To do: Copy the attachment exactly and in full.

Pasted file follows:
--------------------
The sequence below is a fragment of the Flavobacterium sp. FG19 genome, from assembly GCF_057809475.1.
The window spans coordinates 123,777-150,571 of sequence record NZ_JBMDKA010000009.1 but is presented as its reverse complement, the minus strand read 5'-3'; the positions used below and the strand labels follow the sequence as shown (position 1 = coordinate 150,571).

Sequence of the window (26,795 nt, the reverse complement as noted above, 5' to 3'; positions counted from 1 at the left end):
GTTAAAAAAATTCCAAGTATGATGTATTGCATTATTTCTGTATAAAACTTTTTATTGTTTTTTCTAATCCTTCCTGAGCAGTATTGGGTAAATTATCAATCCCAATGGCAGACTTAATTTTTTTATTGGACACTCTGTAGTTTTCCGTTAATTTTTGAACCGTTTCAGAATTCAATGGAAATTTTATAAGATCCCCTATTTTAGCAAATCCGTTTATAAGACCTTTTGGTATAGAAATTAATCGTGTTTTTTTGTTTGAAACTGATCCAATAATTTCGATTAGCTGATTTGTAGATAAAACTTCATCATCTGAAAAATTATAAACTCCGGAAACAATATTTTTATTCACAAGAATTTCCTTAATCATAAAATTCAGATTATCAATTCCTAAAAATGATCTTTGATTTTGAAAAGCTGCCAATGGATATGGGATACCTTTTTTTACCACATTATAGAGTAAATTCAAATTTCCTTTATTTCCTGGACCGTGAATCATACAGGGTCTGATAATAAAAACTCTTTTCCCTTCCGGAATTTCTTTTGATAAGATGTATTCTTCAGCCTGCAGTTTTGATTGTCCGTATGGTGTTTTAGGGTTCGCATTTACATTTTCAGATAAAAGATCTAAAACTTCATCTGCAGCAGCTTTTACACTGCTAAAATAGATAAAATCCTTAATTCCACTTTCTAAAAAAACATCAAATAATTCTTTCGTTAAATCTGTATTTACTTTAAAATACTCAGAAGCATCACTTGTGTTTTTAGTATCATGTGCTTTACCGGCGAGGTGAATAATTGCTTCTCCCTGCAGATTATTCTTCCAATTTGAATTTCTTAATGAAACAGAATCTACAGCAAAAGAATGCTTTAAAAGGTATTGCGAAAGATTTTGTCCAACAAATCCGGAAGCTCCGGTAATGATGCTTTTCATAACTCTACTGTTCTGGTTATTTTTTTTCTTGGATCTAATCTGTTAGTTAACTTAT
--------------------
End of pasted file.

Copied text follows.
The sequence below is a fragment of the Flavobacterium sp. FG19 genome, from assembly GCF_057809475.1.
The window spans coordinates 123,777-150,571 of sequence record NZ_JBMDKA010000009.1 but is presented as its reverse complement, the minus strand read 5'-3'; the positions used below and the strand labels follow the sequence as shown (position 1 = coordinate 150,571).

Sequence of the window (26,795 nt, the reverse complement as noted above, 5' to 3'; positions counted from 1 at the left end):
GTTAAAAAAATTCCAAGTATGATGTATTGCATTATTTCTGTATAAAACTTTTTATTGTTTTTTCTAATCCTTCCTGAGCAGTATTGGGTAAATTATCAATCCCAATGGCAGACTTAATTTTTTTATTGGACACTCTGTAGTTTTCCGTTAATTTTTGAACCGTTTCAGAATTCAATGGAAATTTTATAAGATCCCCTATTTTAGCAAATCCGTTTATAAGACCTTTTGGTATAGAAATTAATCGTGTTTTTTTGTTTGAAACTGATCCAATAATTTCGATTAGCTGATTTGTAGATAAAACTTCATCATCTGAAAAATTATAAACTCCGGAAACAATATTTTTATTCACAAGAATTTCCTTAATCATAAAATTCAGATTATCAATTCCTAAAAATGATCTTTGATTTTGAAAAGCTGCCAATGGATATGGGATACCTTTTTTTACCACATTATAGAGTAAATTCAAATTTCCTTTATTTCCTGGACCGTGAATCATACAGGGTCTGATAATAAAAACTCTTTTCCCTTCCGGAATTTCTTTTGATAAGATGTATTCTTCAGCCTGCAGTTTTGATTGTCCGTATGGTGTTTTAGGGTTCGCATTTACATTTTCAGATAAAAGATCTAAAACTTCATCTGCAGCAGCTTTTACACTGCTAAAATAGATAAAATCCTTAATTCCACTTTCTAAAAAAACATCAAATAATTCTTTCGTTAAATCTGTATTTACTTTAAAATACTCAGAAGCATCACTTGTGTTTTTAGTATCATGTGCTTTACCGGCGAGGTGAATAATTGCTTCTCCCTGCAGATTATTCTTCCAATTTGAATTTCTTAATGAAACAGAATCTACAGCAAAAGAATGCTTTAAAAGGTATTGCGAAAGATTTTGTCCAACAAATCCGGAAGCTCCGGTAATGATGCTTTTCATAACTCTACTGTTCTGGTTATTTTTTTTCTTGGATCTAATCTGTTAGTTAACTTAT